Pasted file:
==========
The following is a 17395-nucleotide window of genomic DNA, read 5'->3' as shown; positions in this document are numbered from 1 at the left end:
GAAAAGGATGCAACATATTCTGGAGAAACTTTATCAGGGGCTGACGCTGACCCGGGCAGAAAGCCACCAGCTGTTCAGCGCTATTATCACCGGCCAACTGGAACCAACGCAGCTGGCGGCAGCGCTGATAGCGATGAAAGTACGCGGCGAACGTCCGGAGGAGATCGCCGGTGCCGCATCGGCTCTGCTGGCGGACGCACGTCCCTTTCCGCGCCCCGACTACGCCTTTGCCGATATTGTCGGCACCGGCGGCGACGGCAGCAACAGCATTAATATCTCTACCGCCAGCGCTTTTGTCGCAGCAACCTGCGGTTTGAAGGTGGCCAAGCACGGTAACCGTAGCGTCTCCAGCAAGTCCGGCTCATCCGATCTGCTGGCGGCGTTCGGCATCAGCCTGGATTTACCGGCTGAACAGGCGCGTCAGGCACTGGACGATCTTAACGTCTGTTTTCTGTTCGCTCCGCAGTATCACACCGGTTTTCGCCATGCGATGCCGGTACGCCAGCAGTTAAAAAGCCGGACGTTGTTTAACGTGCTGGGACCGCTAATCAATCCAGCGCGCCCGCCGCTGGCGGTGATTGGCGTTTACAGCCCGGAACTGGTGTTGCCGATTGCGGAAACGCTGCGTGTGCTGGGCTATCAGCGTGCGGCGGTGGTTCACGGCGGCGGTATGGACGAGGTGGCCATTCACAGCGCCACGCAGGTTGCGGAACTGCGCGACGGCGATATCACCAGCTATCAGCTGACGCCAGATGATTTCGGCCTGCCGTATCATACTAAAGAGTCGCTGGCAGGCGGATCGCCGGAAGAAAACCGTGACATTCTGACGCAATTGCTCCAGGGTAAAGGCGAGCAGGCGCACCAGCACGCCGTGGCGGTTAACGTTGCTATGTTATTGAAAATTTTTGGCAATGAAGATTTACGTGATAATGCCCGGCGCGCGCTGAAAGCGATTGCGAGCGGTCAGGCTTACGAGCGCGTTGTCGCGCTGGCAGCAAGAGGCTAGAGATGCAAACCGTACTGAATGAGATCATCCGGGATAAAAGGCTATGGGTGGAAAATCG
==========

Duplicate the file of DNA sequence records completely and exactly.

The following is a 17395-nucleotide window of genomic DNA, read 5'->3' as shown; positions in this document are numbered from 1 at the left end:
GAAAAGGATGCAACATATTCTGGAGAAACTTTATCAGGGGCTGACGCTGACCCGGGCAGAAAGCCACCAGCTGTTCAGCGCTATTATCACCGGCCAACTGGAACCAACGCAGCTGGCGGCAGCGCTGATAGCGATGAAAGTACGCGGCGAACGTCCGGAGGAGATCGCCGGTGCCGCATCGGCTCTGCTGGCGGACGCACGTCCCTTTCCGCGCCCCGACTACGCCTTTGCCGATATTGTCGGCACCGGCGGCGACGGCAGCAACAGCATTAATATCTCTACCGCCAGCGCTTTTGTCGCAGCAACCTGCGGTTTGAAGGTGGCCAAGCACGGTAACCGTAGCGTCTCCAGCAAGTCCGGCTCATCCGATCTGCTGGCGGCGTTCGGCATCAGCCTGGATTTACCGGCTGAACAGGCGCGTCAGGCACTGGACGATCTTAACGTCTGTTTTCTGTTCGCTCCGCAGTATCACACCGGTTTTCGCCATGCGATGCCGGTACGCCAGCAGTTAAAAAGCCGGACGTTGTTTAACGTGCTGGGACCGCTAATCAATCCAGCGCGCCCGCCGCTGGCGGTGATTGGCGTTTACAGCCCGGAACTGGTGTTGCCGATTGCGGAAACGCTGCGTGTGCTGGGCTATCAGCGTGCGGCGGTGGTTCACGGCGGCGGTATGGACGAGGTGGCCATTCACAGCGCCACGCAGGTTGCGGAACTGCGCGACGGCGATATCACCAGCTATCAGCTGACGCCAGATGATTTCGGCCTGCCGTATCATACTAAAGAGTCGCTGGCAGGCGGATCGCCGGAAGAAAACCGTGACATTCTGACGCAATTGCTCCAGGGTAAAGGCGAGCAGGCGCACCAGCACGCCGTGGCGGTTAACGTTGCTATGTTATTGAAAATTTTTGGCAATGAAGATTTACGTGATAATGCCCGGCGCGCGCTGAAAGCGATTGCGAGCGGTCAGGCTTACGAGCGCGTTGTCGCGCTGGCAGCAAGAGGCTAGAGATGCAAACCGTACTGAATGAGATCATCCGGGATAAAAGGCTATGGGTGGAAAATCG